This forum includes tips for maintaining the best audio quality possible with the Ooma System. If your Ooma system is having issues with dropped calls, static audio or echo, look here for assistance.
#18281 by wamblej
Sun Aug 30, 2009 7:47 pm
So far I love my ooma! I've only had it for a day, but my wife says that to completely get rid of our other phone service she wants it to be just as good! So i'm trying to work out any kinks right up front and make it just as good if not better.
When I call people they say they can hear me just fine and everything sounds excellent on their end. My only problem is every once in a while they have words that slur at the end. It sounds like a tv static that I hear and then the next word sounds fine.

My tests show the following results:

VoIP test statistics
--------------------
Jitter: you --> server: 3.8 ms
Jitter: server --> you: 3.6 ms
Packet loss: you --> server: 0.2 %
Packet loss: server --> you: 0.0 %
Packet discards: 0.0 %
Packets out of order: 0.0 %
Estimated MOS score: 3.9

Speed test statistics
---------------------
Download speed: 1634176 bps
Upload speed: 242264 bps
Download quality of service: 98 %
Upload quality of service: 2 %
Download test type: socket
Upload test type: socket
Maximum TCP delay: 41 ms
Average download pause: 14 ms
Minimum round trip time to server: 21 ms
Average round trip time to server: 23 ms
Estimated download bandwidth: 1634176bps
Route concurrency: --
Download TCP forced idle: --
Maximum route speed: 24965712bps
#18312 by ggilman
Sun Aug 30, 2009 10:29 pm
Welcome to the boards.

First, please describe your setup. Cable modem or DSL? Is the ooma connected between your modem and router or behind the router?

Do you have QoS configured?

Looking at the stats posted, "Upload quality of service: 2 %" is very bad. However, this number should only affect what the other end hears, not yours. Other numbers seem reasonable.
#18318 by nrs
Mon Aug 31, 2009 4:29 am
You may want to do the test say 5 times and see how the upload improves or the same. If you have cable you will have lot of variations.

I have a set up like cable modem>router>ooma, also I had modem>ooma>router for some time. I had same issues all I did just rest the ooma to factory setting and did not change any setting, just default. Now the call quality is extremely good and I love my ooma phone.
#18349 by wamblej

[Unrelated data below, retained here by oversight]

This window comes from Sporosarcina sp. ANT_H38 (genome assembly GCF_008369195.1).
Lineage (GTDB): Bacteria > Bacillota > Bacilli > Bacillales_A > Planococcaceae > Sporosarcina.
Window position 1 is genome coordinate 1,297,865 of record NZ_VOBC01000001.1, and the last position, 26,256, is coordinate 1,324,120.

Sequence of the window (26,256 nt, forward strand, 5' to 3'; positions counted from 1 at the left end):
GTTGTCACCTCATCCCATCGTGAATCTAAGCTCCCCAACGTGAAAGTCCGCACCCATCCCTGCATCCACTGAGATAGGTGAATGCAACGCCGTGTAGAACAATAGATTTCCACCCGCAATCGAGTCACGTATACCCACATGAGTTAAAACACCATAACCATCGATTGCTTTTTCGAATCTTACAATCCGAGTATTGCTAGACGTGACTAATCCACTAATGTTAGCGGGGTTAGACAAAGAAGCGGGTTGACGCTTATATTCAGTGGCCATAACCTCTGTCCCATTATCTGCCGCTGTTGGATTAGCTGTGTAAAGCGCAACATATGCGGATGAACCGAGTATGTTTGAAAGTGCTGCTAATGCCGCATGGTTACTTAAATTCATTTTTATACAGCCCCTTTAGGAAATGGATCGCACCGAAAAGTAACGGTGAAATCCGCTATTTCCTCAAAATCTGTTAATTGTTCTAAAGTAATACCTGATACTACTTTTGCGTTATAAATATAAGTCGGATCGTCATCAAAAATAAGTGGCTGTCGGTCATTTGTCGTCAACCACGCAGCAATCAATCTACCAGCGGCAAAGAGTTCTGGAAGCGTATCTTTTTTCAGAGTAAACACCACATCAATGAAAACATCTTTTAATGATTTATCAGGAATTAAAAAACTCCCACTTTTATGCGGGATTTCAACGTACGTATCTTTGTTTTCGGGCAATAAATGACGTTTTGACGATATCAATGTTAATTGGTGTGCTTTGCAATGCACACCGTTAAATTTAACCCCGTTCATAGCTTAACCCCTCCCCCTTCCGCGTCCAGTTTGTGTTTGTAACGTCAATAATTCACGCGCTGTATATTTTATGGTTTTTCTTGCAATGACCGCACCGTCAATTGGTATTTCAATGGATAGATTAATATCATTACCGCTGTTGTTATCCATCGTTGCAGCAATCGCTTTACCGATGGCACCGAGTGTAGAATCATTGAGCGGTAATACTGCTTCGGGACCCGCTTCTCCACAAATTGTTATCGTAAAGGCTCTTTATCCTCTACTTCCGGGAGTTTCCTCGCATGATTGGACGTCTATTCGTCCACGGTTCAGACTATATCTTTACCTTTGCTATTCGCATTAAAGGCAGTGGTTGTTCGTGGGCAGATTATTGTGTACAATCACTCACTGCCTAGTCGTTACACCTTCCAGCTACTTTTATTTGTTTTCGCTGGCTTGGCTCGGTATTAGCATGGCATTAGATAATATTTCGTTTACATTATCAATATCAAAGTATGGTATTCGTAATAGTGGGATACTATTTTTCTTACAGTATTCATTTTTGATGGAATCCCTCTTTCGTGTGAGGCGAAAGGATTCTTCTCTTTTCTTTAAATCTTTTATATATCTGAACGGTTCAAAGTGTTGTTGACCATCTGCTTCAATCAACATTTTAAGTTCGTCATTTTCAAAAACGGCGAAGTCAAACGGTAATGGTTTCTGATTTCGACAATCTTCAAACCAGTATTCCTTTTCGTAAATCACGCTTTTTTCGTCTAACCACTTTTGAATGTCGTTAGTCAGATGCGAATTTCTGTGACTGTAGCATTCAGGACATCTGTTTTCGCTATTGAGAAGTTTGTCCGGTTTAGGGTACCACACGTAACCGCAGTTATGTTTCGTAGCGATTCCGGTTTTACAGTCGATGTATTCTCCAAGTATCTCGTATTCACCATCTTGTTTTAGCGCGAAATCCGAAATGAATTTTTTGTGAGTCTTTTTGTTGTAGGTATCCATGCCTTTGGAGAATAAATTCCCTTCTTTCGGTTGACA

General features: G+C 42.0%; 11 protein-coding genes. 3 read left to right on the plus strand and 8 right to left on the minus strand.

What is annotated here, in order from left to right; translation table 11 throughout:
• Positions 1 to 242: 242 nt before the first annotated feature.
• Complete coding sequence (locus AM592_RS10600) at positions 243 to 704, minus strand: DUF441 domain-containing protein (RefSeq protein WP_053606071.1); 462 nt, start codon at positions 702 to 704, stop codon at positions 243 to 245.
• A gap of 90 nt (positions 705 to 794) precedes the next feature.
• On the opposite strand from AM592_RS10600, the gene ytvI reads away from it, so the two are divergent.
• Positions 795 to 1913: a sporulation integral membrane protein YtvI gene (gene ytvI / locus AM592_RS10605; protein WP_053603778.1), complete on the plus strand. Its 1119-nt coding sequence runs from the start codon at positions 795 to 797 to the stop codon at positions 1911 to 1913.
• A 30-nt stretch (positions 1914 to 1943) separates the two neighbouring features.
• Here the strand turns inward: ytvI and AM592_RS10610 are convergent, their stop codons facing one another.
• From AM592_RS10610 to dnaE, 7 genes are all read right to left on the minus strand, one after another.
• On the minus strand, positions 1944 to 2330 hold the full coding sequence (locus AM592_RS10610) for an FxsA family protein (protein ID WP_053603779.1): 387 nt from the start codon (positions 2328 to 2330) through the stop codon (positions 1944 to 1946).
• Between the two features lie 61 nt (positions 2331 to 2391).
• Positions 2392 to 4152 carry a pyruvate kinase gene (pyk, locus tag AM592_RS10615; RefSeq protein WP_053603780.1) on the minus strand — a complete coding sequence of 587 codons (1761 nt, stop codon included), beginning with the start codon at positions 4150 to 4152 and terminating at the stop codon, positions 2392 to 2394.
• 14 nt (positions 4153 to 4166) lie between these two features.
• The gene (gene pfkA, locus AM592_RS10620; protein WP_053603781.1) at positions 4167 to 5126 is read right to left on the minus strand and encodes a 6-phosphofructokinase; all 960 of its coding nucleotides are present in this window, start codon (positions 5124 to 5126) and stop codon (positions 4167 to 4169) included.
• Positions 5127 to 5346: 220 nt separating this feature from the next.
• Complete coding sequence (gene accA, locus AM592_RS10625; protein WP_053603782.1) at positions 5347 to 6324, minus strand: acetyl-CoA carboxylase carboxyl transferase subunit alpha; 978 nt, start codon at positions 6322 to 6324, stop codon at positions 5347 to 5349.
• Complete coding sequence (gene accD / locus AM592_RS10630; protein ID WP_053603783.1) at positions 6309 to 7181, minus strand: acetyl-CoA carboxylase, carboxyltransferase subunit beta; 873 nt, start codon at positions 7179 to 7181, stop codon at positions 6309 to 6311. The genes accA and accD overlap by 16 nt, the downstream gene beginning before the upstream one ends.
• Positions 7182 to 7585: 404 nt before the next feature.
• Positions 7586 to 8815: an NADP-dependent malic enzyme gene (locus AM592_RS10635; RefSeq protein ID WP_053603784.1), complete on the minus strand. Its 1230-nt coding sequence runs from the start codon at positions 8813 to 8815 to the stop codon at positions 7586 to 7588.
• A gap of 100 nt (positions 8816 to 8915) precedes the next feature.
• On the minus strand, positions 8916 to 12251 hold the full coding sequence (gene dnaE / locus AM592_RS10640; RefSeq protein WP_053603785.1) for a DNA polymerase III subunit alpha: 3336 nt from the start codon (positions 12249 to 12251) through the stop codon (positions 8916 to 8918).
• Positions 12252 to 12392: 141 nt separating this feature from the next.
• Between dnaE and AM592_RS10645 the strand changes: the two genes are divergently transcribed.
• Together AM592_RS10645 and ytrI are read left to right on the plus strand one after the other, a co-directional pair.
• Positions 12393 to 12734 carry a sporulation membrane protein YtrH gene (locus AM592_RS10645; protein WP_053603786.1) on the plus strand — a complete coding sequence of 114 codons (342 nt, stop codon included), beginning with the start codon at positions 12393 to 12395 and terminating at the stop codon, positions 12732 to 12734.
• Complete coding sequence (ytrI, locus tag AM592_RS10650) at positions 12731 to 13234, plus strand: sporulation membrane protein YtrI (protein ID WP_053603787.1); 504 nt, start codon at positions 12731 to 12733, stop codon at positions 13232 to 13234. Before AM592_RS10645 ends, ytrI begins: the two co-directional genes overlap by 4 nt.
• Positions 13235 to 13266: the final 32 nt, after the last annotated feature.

Mon Aug 31, 2009 6:55 am
I have cable>ooma>router. I am going to try it with the router between the cable/ooma. I may or may not try the QOS settings on my WRT54gs. Not sure. I'll probably try without first and then with. Any reccomendations on QOS config with router or not?
#18475 by wamblej
Mon Aug 31, 2009 2:57 pm
Update: It has only been a day and has not been through the high usage time of cable internet in the area, but it seems to be working better. I have my ooma behind my router with the router configured for QoS with the MAC address of the ooma. We'll see if the quality stays up!
#18509 by tommies
Mon Aug 31, 2009 5:12 pm
Upload quality of service: 2 %

The upload QoS will affect the call quality on the other end.
With cable service, the upload bandwidth is shared with the whole neighbordhood, and it's outside of your control and the ISP could do very little about it.

Your test result indicates that you upload bandwidth is saturated with very heavy traffics at times
#18585 by ggilman
Tue Sep 01, 2009 12:14 pm
tommies wrote:the ISP could do very little about it.


In reality I think they can. If an area is too congested, the ISP could do something about it if they wanted. They could split the logical "neighborhood" into smaller pieces, allocating each their own bandwidth, or increase the bandwidth to the neighborhood itself. Unfortunately, this isn't in the ISPs best interest. They'd rather have the absolute maximum number of paying customers with the least possible bandwidth allocated to them. Much like how airlines constantly try to get fit more seats onto an airplane.

So, while I believe they could, you could complain to them until you are blue in the face and they won't.

I'm just bitter though. I have the same issue. Most of the time my connection is fine but at others, it's terrible.
#18696 by tommies
Wed Sep 02, 2009 3:22 am
ggilman wrote:
tommies wrote:the ISP could do very little about it.


In reality I think they can. If an area is too congested, the ISP could do something about it if they wanted. They could split the logical "neighborhood" into smaller pieces, allocating each their own bandwidth, or increase the bandwidth to the neighborhood itself. Unfortunately, this isn't in the ISPs best interest. They'd rather have the absolute maximum number of paying customers with the least possible bandwidth allocated to them. Much like how airlines constantly try to get fit more seats onto an airplane.

So, while I believe they could, you could complain to them until you are blue in the face and they won't.

I'm just bitter though. I have the same issue. Most of the time my connection is fine but at others, it's terrible.

They (Comcast I believe) have tried to block bitorrent/file sharing traffic but run into a hug PR nightmare and a FCC investigation and eventually have to drop it.

As for your idea, it will cost cable companies tone of $$$ to do so, and imho they certainly won't do it anytime soon. My issue with Comcast also a money problem, they won't replace the outside cable from the tap into the house even a technician have requested a work order to do so. My house is a corner lot, and the outside cable runs from one corner to the opposit, appr. 150ft. Adding the distance up to attic and then down, can be up to 250ft. Inside, all cable is RG6. Outside cable (Comcast property) is like RG1, thinner than an hair. Even the tv is unwatchable with static. I canceled after a week and wait for years till Bellsouth offer DSL in my neighboardhood.

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